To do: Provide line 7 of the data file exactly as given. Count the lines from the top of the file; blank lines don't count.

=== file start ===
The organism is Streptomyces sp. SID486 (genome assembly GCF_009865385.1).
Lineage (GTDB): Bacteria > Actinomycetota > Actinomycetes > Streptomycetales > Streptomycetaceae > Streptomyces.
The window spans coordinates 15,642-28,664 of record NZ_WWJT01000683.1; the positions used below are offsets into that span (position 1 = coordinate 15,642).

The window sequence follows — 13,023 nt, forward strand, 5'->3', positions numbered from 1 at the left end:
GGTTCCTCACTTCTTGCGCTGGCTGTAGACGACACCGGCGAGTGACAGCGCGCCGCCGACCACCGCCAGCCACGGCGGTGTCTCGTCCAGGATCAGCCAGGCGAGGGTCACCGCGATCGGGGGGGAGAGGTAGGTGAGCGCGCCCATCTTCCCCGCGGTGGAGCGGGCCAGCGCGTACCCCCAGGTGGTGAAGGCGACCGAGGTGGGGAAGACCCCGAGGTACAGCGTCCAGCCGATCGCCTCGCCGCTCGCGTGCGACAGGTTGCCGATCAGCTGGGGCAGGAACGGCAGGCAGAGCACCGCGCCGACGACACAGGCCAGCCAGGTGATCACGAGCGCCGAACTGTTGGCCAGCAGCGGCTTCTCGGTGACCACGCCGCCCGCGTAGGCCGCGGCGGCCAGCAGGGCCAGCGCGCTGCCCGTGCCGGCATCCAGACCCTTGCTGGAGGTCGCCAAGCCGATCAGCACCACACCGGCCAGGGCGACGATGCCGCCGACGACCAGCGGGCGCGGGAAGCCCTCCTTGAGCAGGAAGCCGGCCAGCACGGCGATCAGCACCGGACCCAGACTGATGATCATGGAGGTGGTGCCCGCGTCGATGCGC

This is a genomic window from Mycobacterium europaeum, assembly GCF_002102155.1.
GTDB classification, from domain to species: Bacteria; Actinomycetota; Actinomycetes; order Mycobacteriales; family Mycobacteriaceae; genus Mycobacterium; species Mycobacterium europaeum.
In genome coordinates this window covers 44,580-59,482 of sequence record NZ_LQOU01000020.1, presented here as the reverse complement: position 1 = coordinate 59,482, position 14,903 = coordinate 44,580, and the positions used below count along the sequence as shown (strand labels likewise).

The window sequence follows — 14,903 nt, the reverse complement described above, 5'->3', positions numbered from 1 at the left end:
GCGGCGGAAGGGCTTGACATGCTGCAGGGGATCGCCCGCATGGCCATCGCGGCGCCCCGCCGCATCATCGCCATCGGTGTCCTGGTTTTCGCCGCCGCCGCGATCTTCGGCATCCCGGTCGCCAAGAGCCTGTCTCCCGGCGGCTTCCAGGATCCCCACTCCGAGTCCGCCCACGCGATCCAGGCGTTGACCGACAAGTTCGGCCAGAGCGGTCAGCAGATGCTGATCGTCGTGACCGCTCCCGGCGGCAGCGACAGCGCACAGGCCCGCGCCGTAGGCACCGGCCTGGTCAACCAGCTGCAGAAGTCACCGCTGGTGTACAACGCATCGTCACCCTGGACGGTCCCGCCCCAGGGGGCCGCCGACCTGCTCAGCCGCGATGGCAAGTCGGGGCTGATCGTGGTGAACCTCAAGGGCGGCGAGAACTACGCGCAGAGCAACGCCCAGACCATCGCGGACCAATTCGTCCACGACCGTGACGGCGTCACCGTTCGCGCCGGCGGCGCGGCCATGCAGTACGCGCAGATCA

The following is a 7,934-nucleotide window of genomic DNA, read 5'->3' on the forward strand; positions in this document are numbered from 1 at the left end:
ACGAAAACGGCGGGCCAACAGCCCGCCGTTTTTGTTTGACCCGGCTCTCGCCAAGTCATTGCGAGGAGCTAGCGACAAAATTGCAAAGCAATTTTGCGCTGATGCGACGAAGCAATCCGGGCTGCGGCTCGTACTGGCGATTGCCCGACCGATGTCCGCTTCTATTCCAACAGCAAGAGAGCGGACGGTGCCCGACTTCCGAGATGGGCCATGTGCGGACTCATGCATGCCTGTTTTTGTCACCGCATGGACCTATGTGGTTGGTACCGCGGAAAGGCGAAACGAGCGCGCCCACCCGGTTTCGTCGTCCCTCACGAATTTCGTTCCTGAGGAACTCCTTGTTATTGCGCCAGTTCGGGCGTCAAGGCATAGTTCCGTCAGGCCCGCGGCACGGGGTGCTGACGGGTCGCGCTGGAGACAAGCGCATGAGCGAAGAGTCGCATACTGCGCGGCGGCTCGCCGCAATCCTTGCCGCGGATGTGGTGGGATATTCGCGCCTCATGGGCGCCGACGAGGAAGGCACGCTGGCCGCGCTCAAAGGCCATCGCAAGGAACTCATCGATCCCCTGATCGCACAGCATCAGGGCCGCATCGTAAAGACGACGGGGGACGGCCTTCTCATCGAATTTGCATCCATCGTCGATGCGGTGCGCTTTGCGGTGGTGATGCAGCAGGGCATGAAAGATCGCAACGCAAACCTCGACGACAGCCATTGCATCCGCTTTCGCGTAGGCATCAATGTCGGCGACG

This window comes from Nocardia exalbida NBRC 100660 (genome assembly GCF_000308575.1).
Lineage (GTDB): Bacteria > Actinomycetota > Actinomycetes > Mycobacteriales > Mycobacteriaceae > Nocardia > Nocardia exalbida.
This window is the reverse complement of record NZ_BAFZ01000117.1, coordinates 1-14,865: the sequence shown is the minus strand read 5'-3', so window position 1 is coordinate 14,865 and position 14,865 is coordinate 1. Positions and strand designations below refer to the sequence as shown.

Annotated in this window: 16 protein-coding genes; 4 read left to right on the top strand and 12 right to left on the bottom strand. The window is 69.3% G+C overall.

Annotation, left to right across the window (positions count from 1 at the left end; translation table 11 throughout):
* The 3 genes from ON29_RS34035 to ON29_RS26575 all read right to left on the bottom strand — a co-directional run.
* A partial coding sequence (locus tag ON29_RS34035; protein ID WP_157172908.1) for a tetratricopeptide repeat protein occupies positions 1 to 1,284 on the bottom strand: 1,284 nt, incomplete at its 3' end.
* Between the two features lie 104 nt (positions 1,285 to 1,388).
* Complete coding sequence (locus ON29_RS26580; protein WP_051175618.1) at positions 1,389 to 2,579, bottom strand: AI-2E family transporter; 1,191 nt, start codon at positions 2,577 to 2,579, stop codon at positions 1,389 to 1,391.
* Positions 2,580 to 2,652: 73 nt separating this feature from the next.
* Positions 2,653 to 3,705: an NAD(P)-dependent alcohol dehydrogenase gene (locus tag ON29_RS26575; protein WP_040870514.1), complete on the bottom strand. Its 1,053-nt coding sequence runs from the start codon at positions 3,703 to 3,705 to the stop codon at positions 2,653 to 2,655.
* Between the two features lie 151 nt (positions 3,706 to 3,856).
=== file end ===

GTDB classification, from domain to species: Bacteria; Actinomycetota; Actinomycetes; order Mycobacteriales; family Mycobacteriaceae; genus Mycobacterium; species Mycobacterium europaeum.